author's line of reasoning, but the accusative is not without
                resonances of its own. E.g. AKOUSASIN (4.2) can be compared with
                AKOUSANTWN (2.3, referring to those who heard Christ speak).

                That the accusative reading requires AKOUW to be construed in a unique
                way is a strong argument in favour of the nominative. Mind you, the
                author of Hebrews makes use of different shades of meaning for the
                same word in other places: e.g. DIAQHKH.

                >
                > So I'm forced to agree with those who think SUGKEKERASMENOUS can't
                be correct, even if it goes back to a copy that is parent to
                everything we have. Mistakes, after all, get made in every single ms,
                including the oldest ones.

                I think that "can't be correct" is a mite too strong. Surely any
                mortal, even the author of Hebrews--whom I hold in high esteem--is
                capable of a real or perceived clanger. I agree that human error can
                affect any MS.

                Best

                Tim Finney
              • Mark Thunderson
                Dear Webb: Your understanding of my own conjecture is for the most part sound, although I am not certain about your reference to ҄Ӯ Anyway, to recap in
                Message 7 of 8 , May 17, 2007
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                  Dear Webb:

                  Your understanding of my own conjecture is for the
                  most part sound, although I am not certain about your
                  reference to ҄Ӯ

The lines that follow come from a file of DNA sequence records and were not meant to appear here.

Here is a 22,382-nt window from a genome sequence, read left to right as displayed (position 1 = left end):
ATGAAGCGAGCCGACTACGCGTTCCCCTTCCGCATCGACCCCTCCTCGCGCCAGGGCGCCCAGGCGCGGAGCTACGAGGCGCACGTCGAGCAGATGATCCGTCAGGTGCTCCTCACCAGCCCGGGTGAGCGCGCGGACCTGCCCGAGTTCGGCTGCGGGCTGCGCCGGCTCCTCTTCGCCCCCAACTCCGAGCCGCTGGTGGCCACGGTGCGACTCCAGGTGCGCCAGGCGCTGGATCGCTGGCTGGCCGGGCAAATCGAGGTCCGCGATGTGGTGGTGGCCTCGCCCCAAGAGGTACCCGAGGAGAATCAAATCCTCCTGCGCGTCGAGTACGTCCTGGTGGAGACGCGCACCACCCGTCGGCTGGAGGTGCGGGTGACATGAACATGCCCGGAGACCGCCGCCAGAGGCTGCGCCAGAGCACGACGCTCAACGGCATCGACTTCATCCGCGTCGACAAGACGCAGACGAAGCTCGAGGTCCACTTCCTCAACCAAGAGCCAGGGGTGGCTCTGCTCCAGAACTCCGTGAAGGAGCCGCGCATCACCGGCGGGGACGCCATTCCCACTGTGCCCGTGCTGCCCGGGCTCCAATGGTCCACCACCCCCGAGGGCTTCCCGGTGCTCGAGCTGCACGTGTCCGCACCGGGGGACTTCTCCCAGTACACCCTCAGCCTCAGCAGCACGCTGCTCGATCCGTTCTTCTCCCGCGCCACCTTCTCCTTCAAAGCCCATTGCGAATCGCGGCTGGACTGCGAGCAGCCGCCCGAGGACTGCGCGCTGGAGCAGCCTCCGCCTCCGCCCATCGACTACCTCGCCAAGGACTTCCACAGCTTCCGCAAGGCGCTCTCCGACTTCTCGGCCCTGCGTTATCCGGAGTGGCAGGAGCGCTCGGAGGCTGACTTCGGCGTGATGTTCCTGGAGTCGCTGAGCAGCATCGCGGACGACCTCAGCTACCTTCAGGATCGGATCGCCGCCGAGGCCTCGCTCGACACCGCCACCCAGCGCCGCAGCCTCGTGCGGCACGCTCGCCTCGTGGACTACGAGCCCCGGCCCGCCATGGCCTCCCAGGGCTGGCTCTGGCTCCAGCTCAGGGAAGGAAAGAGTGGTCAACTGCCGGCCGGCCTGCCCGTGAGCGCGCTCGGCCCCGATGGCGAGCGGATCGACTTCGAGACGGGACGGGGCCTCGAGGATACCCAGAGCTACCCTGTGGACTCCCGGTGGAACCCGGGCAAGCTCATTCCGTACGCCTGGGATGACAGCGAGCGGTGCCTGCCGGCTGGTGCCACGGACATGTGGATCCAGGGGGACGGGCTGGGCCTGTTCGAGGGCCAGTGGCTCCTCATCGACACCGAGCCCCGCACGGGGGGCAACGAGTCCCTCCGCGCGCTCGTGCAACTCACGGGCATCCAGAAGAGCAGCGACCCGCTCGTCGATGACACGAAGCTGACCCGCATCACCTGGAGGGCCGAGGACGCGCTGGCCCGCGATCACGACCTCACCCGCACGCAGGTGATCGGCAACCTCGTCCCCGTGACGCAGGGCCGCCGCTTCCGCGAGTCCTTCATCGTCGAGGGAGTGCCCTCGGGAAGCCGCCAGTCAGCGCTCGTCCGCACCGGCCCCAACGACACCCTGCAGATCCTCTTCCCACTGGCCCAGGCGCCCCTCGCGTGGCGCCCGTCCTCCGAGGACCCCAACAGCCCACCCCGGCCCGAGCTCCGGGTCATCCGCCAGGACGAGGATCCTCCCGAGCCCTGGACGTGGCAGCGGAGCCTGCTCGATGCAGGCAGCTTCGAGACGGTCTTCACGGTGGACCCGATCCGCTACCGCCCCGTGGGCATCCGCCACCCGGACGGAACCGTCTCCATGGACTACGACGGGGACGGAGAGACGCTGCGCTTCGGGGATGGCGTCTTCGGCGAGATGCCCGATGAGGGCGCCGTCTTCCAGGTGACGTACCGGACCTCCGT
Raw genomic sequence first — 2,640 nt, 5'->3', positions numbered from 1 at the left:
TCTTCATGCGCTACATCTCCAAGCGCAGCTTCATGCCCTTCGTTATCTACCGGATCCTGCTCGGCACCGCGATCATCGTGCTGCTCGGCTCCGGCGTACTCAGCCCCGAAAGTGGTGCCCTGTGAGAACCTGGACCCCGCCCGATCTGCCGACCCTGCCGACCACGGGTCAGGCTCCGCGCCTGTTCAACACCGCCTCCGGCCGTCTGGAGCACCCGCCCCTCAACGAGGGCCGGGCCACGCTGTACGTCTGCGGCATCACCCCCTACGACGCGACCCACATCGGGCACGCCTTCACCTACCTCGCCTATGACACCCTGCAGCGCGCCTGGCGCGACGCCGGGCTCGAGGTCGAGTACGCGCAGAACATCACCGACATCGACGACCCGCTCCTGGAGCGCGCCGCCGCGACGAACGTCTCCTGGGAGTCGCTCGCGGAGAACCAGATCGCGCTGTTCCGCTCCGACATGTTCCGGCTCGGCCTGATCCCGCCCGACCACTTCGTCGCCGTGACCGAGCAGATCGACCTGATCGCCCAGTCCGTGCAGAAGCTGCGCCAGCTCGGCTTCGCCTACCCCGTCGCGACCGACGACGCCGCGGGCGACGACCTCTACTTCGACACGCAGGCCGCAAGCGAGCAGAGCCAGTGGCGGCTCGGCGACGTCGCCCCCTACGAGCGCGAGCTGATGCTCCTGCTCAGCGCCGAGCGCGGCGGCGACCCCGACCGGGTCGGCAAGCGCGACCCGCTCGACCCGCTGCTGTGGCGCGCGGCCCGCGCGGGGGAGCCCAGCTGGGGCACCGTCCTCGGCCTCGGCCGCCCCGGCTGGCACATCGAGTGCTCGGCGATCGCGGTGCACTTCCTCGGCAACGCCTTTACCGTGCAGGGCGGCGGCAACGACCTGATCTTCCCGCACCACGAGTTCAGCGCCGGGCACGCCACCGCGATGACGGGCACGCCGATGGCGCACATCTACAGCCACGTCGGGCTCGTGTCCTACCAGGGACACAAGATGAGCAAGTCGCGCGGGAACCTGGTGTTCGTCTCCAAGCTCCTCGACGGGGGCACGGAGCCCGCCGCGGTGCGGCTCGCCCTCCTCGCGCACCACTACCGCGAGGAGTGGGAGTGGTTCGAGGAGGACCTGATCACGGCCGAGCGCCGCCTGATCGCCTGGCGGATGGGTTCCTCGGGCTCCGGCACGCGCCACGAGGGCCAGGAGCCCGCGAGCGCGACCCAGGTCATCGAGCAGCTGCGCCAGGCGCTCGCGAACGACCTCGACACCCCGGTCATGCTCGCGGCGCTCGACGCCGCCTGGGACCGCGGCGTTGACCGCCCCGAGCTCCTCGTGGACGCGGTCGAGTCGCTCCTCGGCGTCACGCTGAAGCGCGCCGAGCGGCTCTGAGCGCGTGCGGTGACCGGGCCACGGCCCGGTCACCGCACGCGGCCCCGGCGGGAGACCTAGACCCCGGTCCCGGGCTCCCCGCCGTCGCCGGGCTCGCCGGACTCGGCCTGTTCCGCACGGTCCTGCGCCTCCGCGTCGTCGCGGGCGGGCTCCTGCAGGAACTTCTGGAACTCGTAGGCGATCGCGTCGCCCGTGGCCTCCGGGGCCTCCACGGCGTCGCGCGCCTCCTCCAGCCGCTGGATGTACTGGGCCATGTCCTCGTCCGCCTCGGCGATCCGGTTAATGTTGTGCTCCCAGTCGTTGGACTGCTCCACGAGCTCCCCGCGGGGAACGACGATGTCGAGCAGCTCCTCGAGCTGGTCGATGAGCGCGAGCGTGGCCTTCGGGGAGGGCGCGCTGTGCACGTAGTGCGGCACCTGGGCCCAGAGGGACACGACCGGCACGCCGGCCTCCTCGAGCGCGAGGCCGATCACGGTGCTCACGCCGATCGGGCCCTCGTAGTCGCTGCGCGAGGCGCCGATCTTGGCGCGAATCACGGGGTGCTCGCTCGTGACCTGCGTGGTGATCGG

Anyway, to recap in detail, what I was indicating is
                  that to understand the variant in Vaticanus, it is
                  helpful to have a theory concerning the exemplar. As
                  you probably know, Sinaiticus claims its exemplar came
                  from Pamphilius the Martyr who in turn claimed his
                  exemplar came to him from Origin. My suspicion is
                  that both OriginÕ³ and PamphiliusÕ exemplars had four
                  (4) columns. Sinaiticus has four (4) columns because
                  its scribal intention is to reproduce - not just the
                  words Рbut the presentation of the words of its
                  exemplar. This is why we see so many logograms and
                  pictorial augments to the text in Sinaiticus that
                  compliment what the actual words convey. This is
                  also why Sinaiticus and Vaticanus share so many common
                  lines Рexcept that the transposition in Vaticanus
                  from 4 columns to 3 columns skewed the *presentation.*
                  Yet, at the time of production, the scribes of
                  Vaticanus still esteemed the presentation of the
                  sacred text as important. This is context in which
                  the rouge ending at Hebrews 4:2 makes its appearance.
                  This is also why I would argue against dittography,
                  although that is certainly a possibility. However,
                  that Mss. A, C, D, et. al., follow Vaticanusat 4:2
                  suggests that this new Ò°resentationÓ had currency
                  among Christians belonging to the New State Religion
                  of Emperor Constantine. In other words, if one did
                  not belong to Ò´he groupÓ (TOIS AKOUSASIN) then their
                  faith is of no benefit to them. Returning to Codex
                  Vaticanus, the appearance, the presentation, the
                  display of the miniature case ending ҏYSӠlooks like
                  the exemplar, however upon closer examination it is a
                  corruption.

                  Sincerely,

                  Mark Thunderson.


                  --- Webb <webb@...> wrote:

                  > Dear Mark,
                  >
                  > I'm not sure at all that I understand your
                  > conjecture. Is it this:
                  >
                  >
                  > 1. The exemplar for Aleph is the same as that of B
                  >
                  > 2. The common exemplar had line endings as shown in
                  > Aleph in this place
                  >